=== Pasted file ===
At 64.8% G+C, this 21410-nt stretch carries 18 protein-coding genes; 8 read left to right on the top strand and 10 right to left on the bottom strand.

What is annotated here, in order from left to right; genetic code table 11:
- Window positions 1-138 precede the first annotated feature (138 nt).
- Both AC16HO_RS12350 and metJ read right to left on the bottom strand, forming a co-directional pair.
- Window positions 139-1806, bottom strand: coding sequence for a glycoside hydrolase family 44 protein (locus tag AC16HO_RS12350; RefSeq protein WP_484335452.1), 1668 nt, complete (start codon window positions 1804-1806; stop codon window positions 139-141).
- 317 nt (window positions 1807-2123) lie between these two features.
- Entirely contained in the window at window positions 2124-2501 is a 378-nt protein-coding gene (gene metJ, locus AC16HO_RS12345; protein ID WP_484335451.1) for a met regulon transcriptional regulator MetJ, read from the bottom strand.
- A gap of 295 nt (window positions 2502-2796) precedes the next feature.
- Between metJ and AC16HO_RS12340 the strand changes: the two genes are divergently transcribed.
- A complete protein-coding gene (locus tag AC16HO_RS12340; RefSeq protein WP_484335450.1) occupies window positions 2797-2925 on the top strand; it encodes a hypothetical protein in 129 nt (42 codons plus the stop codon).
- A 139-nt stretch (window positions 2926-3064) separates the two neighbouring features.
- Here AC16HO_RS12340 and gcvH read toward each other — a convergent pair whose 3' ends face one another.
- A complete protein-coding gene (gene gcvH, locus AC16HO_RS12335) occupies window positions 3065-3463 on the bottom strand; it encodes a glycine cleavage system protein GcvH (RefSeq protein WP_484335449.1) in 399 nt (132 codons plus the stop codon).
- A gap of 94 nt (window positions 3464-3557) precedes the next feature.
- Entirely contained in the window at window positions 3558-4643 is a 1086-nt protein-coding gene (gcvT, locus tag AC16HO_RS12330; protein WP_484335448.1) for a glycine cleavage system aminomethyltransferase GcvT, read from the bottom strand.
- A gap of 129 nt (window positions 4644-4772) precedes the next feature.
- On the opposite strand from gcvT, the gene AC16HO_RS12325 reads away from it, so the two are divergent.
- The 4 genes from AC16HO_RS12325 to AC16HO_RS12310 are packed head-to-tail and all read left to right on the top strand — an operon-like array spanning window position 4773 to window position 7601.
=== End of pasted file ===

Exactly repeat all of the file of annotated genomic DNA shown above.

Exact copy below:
At 64.8% G+C, this 21410-nt stretch carries 18 protein-coding genes; 8 read left to right on the top strand and 10 right to left on the bottom strand.

What is annotated here, in order from left to right; genetic code table 11:
- Window positions 1-138 precede the first annotated feature (138 nt).
- Both AC16HO_RS12350 and metJ read right to left on the bottom strand, forming a co-directional pair.
- Window positions 139-1806, bottom strand: coding sequence for a glycoside hydrolase family 44 protein (locus tag AC16HO_RS12350; RefSeq protein WP_484335452.1), 1668 nt, complete (start codon window positions 1804-1806; stop codon window positions 139-141).
- 317 nt (window positions 1807-2123) lie between these two features.
- Entirely contained in the window at window positions 2124-2501 is a 378-nt protein-coding gene (gene metJ, locus AC16HO_RS12345; protein ID WP_484335451.1) for a met regulon transcriptional regulator MetJ, read from the bottom strand.
- A gap of 295 nt (window positions 2502-2796) precedes the next feature.
- Between metJ and AC16HO_RS12340 the strand changes: the two genes are divergently transcribed.
- A complete protein-coding gene (locus tag AC16HO_RS12340; RefSeq protein WP_484335450.1) occupies window positions 2797-2925 on the top strand; it encodes a hypothetical protein in 129 nt (42 codons plus the stop codon).
- A 139-nt stretch (window positions 2926-3064) separates the two neighbouring features.
- Here AC16HO_RS12340 and gcvH read toward each other — a convergent pair whose 3' ends face one another.
- A complete protein-coding gene (gene gcvH, locus AC16HO_RS12335) occupies window positions 3065-3463 on the bottom strand; it encodes a glycine cleavage system protein GcvH (RefSeq protein WP_484335449.1) in 399 nt (132 codons plus the stop codon).
- A gap of 94 nt (window positions 3464-3557) precedes the next feature.
- Entirely contained in the window at window positions 3558-4643 is a 1086-nt protein-coding gene (gcvT, locus tag AC16HO_RS12330; protein WP_484335448.1) for a glycine cleavage system aminomethyltransferase GcvT, read from the bottom strand.
- A gap of 129 nt (window positions 4644-4772) precedes the next feature.
- On the opposite strand from gcvT, the gene AC16HO_RS12325 reads away from it, so the two are divergent.
- The 4 genes from AC16HO_RS12325 to AC16HO_RS12310 are packed head-to-tail and all read left to right on the top strand — an operon-like array spanning window position 4773 to window position 7601.